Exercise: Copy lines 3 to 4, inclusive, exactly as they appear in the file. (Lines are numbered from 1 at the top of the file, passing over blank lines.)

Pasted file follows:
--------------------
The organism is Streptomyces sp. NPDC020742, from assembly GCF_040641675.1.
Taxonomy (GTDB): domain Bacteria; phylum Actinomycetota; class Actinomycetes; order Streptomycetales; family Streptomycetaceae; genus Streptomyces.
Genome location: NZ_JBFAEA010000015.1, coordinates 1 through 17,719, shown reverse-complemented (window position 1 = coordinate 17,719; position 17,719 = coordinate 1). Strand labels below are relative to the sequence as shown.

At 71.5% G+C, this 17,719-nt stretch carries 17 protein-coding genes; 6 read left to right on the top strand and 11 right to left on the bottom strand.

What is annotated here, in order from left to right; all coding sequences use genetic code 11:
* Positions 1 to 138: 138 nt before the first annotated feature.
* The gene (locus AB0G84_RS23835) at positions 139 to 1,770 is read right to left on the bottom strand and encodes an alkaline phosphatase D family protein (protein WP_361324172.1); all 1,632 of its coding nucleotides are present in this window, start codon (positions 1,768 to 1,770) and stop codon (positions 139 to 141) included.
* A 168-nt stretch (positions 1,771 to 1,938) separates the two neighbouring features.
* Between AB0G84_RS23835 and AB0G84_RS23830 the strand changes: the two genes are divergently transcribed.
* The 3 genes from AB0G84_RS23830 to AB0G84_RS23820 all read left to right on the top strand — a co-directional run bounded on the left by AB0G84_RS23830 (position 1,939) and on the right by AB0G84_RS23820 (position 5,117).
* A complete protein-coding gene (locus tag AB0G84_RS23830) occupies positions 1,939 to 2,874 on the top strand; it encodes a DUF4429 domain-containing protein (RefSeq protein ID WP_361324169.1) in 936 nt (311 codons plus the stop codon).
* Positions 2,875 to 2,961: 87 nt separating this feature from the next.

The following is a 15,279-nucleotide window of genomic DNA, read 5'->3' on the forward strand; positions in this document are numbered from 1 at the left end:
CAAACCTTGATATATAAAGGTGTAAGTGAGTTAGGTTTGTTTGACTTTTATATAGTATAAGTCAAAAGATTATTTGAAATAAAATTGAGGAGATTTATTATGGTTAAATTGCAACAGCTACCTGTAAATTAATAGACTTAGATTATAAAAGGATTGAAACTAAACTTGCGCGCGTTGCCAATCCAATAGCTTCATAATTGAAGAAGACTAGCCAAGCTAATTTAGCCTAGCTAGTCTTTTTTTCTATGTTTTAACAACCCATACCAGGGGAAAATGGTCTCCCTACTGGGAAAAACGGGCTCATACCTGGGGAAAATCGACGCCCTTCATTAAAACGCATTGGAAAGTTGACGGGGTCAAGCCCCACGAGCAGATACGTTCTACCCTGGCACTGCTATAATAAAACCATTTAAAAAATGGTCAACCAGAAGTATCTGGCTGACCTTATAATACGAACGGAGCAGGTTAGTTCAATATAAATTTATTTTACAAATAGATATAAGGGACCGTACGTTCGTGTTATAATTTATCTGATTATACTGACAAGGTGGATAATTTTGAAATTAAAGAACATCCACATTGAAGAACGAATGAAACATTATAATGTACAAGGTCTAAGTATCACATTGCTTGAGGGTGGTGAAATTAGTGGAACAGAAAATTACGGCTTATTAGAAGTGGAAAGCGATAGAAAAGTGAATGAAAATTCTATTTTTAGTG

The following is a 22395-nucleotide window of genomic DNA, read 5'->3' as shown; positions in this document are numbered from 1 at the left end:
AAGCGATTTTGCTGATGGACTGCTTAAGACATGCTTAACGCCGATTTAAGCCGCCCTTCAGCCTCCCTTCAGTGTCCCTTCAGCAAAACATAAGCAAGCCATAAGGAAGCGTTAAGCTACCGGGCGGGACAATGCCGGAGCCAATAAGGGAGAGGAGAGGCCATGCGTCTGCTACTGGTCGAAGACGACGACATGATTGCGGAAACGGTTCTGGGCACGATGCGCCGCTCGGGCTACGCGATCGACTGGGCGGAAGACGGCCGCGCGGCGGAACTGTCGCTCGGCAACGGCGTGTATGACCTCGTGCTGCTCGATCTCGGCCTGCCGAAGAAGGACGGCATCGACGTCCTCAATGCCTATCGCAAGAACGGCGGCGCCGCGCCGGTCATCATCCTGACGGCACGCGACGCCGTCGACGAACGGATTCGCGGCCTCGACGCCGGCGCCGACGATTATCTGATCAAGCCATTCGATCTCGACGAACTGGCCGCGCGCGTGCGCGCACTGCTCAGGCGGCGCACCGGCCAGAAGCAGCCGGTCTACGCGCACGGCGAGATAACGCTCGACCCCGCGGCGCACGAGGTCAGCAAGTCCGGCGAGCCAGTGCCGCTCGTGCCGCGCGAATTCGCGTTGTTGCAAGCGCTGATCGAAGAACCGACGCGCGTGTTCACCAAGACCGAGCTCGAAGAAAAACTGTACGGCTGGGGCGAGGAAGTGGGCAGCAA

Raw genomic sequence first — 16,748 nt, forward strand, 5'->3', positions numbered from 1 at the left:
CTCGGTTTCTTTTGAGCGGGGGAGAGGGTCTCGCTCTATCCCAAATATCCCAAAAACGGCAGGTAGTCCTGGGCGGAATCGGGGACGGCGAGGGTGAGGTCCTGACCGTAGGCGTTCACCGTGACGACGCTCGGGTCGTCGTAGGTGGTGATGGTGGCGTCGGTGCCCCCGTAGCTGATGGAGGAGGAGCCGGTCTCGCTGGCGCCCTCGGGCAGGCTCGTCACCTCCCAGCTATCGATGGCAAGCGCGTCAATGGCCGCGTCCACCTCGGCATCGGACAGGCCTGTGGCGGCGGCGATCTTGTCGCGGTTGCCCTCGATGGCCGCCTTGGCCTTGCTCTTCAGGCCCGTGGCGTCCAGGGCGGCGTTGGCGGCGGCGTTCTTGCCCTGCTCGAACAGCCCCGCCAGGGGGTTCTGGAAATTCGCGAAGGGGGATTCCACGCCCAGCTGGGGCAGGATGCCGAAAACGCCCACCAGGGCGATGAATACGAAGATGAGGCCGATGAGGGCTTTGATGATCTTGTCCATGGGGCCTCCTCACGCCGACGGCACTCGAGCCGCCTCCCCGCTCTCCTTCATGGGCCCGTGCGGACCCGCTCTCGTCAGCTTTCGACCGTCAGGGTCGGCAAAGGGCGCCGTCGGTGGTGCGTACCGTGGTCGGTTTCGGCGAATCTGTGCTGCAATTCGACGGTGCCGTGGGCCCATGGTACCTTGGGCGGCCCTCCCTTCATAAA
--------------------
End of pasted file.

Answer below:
Genome location: NZ_JBFAEA010000015.1, coordinates 1 through 17,719, shown reverse-complemented (window position 1 = coordinate 17,719; position 17,719 = coordinate 1). Strand labels below are relative to the sequence as shown.

At 71.5% G+C, this 17,719-nt stretch carries 17 protein-coding genes; 6 read left to right on the top strand and 11 right to left on the bottom strand.